17 looks that defined 2017
From puffed-up puffas, DIY hair and suits big enough to live in, to cheapo secretary specs, faux fur and wallet-bashing trainers, this year was notable for looks that veered from affordably-eccentric to eye-wateringly expensive.
Balenciaga sock boots So coveted and ubiquitous during 2017 that even dear old M&S now offers a filtered-down version of a prototype initially loved by Demna fanatatics, streetwear hypebeasts, and budget-conscious shoppers popping into DSM to try them on, take a swift selfie and hastily upload the results to Instagram, before the security guard even has time to have a hissy.
Puffa jackets The more enveloping and huge they were, the more everyone liked/wanted/needed them. Available in an endless range of incongruous fabrics and finishes -- including pink velvet, patent leather and cobalt felt -- they were typically worn by everyone from skaters in thrall to pricey Gosha trackies, to that admirably-fierce PR on the door of Fashion Scout who didn't let you into the Pam Hogg show, back in February.
Belt chains At one point there seemed to almost be a contest among club kids to prove how many chains could be hooked together with mountain carabineers, stationary shop binding loops and unwanted hoop earrings -- sometimes further enhanced with lanyards and key fobs -- in order to fully maximise the look. This highly individual approach inevitably rattled its way into every high street shop, however, where generic pre-constructed versions duly became available.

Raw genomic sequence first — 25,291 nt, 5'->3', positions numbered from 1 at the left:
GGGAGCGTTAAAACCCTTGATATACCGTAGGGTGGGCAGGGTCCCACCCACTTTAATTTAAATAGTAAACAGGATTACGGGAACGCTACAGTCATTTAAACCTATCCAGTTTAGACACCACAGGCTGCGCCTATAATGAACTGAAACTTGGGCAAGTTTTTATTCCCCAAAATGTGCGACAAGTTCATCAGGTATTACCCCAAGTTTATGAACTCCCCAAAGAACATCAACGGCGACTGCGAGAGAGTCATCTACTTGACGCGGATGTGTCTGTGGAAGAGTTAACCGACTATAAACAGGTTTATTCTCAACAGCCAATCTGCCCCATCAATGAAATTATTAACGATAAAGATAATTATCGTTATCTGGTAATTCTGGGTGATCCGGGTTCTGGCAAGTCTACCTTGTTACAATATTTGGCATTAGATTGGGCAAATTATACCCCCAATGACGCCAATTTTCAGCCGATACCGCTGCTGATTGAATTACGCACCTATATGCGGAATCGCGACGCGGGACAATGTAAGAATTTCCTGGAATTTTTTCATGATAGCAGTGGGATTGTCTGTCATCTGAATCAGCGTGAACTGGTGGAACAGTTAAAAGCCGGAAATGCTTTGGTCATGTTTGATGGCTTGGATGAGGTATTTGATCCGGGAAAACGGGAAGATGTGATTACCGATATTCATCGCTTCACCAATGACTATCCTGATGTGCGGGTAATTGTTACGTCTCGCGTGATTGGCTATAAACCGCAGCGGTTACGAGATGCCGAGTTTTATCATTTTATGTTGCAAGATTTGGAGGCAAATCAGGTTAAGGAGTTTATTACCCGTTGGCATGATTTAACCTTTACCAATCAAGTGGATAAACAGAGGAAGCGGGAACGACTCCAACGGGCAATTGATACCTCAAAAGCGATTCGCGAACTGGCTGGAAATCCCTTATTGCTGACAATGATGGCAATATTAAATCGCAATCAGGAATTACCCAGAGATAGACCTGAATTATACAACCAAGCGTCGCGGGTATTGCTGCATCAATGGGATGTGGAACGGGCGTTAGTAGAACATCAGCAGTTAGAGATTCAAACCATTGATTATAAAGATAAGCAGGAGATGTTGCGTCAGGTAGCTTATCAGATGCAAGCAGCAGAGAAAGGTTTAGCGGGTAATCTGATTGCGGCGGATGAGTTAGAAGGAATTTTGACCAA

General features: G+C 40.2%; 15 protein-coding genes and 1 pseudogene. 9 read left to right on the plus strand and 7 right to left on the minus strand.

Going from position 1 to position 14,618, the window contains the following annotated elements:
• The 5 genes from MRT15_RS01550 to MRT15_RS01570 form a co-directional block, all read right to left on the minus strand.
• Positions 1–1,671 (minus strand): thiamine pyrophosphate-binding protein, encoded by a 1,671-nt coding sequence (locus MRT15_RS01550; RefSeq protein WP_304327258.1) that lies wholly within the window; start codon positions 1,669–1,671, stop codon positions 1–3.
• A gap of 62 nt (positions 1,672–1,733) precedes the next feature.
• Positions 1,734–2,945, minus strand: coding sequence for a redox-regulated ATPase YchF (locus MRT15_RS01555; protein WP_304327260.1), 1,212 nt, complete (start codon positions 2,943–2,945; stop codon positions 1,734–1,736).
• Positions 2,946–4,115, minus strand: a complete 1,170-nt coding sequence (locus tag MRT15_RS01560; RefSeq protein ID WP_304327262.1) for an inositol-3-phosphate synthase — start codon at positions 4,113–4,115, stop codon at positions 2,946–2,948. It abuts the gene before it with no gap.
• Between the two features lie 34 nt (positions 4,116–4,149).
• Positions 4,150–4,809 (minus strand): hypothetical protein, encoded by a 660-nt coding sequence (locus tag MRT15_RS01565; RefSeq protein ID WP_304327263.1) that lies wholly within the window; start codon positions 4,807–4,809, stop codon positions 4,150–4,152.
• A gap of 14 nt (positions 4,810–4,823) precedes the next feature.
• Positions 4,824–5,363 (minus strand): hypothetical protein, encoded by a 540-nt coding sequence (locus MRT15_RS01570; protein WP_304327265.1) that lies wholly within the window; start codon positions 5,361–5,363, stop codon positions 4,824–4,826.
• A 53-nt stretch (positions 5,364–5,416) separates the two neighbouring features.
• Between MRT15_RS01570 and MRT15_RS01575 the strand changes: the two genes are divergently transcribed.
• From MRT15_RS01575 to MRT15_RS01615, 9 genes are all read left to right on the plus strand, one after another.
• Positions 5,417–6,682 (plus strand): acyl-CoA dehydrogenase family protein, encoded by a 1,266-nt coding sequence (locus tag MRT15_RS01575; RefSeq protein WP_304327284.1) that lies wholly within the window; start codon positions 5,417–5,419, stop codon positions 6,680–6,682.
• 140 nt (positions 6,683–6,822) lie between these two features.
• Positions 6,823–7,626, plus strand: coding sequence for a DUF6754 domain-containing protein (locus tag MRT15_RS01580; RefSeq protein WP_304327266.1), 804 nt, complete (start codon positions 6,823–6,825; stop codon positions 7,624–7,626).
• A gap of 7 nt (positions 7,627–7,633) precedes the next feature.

Frameless secretary glasses A very niche interpretation of Paris Is Burning-esque ‘Executive Realness’. Typically purchased from Poundland, with the weakest possible lens ensuring a just-about-manageable level of blurred vision. Generally worn by Lotta Volkova-impersonators and wannabes at pretty much every fashion launch party throughout the year. Frequently Instagrammed with the caption #sexysecretary.
Faux fur Gucci's announcement in October that they were dropping the use of real fur forthwith massively underlined the mood for all things cuddly, fluffy and cruelty-free. But the iconic brand was merely adapting to a modern millennial mindset that had already decided the future is all about faking it. Hence, on any given night out this year, you'd see a static-creating mound of multi-coloured designer or high street faux fur coats casually flung behind the DJ booth.